Faster computers and tools that make artificial intelligence (AI) accessible to programmers have caused significant changes to every element of modern technology. With machine learning firmly at the heart of many cloud-based services, the next step was to get neural networks working at the "edge" – on small, cheap, low-powered hardware. Today, we are looking at the Coral Dev Board, a single-board computer (SBC) from Google designed for machine learning. We'll also be taking a look at the Coral USB Accelerator, a portable Raspberry Pi-compatible coprocessor for edge computing.
What is the Coral Dev Board?
The Coral Dev Board features a removable system-on-module (SoM), housing everything required to operate, with a baseboard taking care of all physical inputs and outputs. The familiar layout of General Purpose Input and Output (GPIO) pins, 4-lane connectors for displays (MIPI-DSI) and cameras (MIPI-CSI2), and integrated audio courtesy of a 3,5mm jack and four-pin stereo speaker terminals, make this a highly versatile board for developing AI projects.
You can buy the Coral Dev Board via the Coral website, currently reduced to $129.99 USD. Alternatively, you can buy the TPU Edge USB Accelerator for $59.99 USD. The Coral Camera can be bought separately for $19.99.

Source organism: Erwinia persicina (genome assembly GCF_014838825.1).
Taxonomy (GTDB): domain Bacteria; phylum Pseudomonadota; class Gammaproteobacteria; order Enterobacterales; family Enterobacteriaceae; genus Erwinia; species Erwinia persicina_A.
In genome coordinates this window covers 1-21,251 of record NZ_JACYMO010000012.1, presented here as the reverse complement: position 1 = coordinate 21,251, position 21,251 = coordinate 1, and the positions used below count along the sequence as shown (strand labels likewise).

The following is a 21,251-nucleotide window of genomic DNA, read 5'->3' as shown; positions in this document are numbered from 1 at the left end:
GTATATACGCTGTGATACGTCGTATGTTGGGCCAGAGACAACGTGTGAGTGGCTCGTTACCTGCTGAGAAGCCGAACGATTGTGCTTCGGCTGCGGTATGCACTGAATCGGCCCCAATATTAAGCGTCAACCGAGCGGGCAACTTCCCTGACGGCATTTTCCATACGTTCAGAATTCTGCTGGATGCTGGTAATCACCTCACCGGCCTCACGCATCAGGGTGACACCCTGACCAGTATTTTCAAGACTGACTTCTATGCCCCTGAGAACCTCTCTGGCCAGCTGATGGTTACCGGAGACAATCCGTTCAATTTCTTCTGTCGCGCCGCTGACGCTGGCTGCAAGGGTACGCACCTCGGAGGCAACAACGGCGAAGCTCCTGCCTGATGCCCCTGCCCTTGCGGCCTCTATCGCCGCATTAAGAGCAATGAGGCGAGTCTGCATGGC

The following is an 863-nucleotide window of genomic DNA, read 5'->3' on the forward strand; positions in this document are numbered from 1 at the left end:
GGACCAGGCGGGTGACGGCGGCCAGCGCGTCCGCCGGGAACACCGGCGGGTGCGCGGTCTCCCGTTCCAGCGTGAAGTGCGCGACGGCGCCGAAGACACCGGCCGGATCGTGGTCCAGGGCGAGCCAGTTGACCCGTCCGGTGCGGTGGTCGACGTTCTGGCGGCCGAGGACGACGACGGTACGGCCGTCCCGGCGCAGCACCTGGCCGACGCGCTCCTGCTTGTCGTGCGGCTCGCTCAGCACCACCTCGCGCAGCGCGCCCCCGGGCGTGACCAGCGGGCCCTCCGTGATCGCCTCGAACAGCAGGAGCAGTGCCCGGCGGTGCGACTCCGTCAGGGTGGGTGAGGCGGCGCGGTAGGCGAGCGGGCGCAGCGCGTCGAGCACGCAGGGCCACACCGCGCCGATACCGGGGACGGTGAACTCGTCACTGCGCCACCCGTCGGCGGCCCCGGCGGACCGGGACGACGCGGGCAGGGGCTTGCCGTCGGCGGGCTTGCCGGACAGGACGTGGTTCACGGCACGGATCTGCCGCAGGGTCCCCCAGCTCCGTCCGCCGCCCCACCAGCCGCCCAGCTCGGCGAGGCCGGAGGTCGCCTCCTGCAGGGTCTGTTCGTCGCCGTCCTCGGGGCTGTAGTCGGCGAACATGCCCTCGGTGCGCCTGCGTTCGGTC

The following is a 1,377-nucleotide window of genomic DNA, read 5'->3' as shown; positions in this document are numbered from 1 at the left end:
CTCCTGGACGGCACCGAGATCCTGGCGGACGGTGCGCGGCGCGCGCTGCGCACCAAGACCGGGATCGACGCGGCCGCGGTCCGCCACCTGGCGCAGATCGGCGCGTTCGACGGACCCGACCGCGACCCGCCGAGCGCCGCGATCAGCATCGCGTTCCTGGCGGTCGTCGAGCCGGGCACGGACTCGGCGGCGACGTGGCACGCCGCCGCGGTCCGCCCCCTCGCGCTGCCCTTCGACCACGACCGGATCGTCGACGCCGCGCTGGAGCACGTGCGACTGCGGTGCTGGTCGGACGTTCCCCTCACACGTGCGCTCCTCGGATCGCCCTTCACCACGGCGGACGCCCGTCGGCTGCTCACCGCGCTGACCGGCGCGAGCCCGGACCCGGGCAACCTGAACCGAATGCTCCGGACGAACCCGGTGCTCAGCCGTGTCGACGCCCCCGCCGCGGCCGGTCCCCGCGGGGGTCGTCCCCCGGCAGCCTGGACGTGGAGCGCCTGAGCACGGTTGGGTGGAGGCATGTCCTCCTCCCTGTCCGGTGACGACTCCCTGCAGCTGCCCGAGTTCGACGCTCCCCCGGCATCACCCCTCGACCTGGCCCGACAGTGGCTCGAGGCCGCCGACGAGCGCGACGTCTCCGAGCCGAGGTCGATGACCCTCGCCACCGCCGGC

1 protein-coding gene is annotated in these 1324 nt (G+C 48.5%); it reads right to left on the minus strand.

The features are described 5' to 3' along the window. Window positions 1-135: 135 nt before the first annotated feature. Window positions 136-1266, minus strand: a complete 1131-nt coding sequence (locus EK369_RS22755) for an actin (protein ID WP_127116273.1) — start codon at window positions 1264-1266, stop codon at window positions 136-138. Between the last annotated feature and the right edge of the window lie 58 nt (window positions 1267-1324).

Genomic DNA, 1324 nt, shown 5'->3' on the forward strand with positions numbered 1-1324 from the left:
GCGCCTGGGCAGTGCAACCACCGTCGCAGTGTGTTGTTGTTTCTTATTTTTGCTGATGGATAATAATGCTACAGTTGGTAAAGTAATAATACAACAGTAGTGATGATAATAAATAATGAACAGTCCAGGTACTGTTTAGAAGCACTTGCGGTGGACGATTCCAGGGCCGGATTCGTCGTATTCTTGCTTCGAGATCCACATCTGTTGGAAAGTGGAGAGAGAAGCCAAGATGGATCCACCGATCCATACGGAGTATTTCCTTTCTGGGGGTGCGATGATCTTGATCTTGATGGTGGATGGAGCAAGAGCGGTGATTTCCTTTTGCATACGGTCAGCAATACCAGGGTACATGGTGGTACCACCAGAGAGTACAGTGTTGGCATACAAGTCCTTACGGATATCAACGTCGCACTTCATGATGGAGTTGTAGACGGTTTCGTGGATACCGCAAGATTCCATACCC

Coral Dev Board: An Overview
We'll look at the Coral Dev Board in more detail below, but first: Should you buy the Coral Dev Board?
I wouldn't advise buying it, but this has nothing to do with the board's quality or user experience. It's a question of scope. The Coral Dev Board allows for the quick development and prototyping of embedded edge computing devices. It's removable SoM and low-power two tera-operations per second (TOPs) per Watt running cost make it perfect for large scale deployment.
This is exactly the issue, however. Most people buying this board won't be developing industrial products, or need to remove the SoM from the baseboard at all. If you want a board to learn the basics of TensorFlow Lite or begin working with the classification of data using sensors and cameras, you are far better off buying the Coral Edge TPU USB Accelerator. It contains the same coprocessor as the Coral SoM, and works with the Raspberry Pi you likely already own.
If you think this seems a little harsh, it's worth noting that the tutorial projects provided on the Google Coral site use Raspberry Pi boards with the Edge TPU USB Accelerators over the Coral Dev Board. It is a wonderfully designed SBC, and I am glad to have it in my collection, but in truth, I've never done anything with it that I couldn't just as easily do with the Coral USB Accelerator.
If you are one of the few people who need what the Coral Dev Board provides, buying it is a no-brainer. For most folks, the Raspberry Pi 4, combined with the Edge TPU USB Accelerator, will provide a cheaper and more versatile option.
Coral Dev Board Specifications
The specifications for the Google Coral Dev board split into two categories, the SoM, and the baseboard:
CPU: NXP i.MX 8M SOC (Cortex-A53, Cortex-M4F)
GPU: Integrated GC7000 Lite Graphics
Coprocessor: Google Edge TPU
RAM: 1GB LPDDR4
Flash memory: 8GB eMMC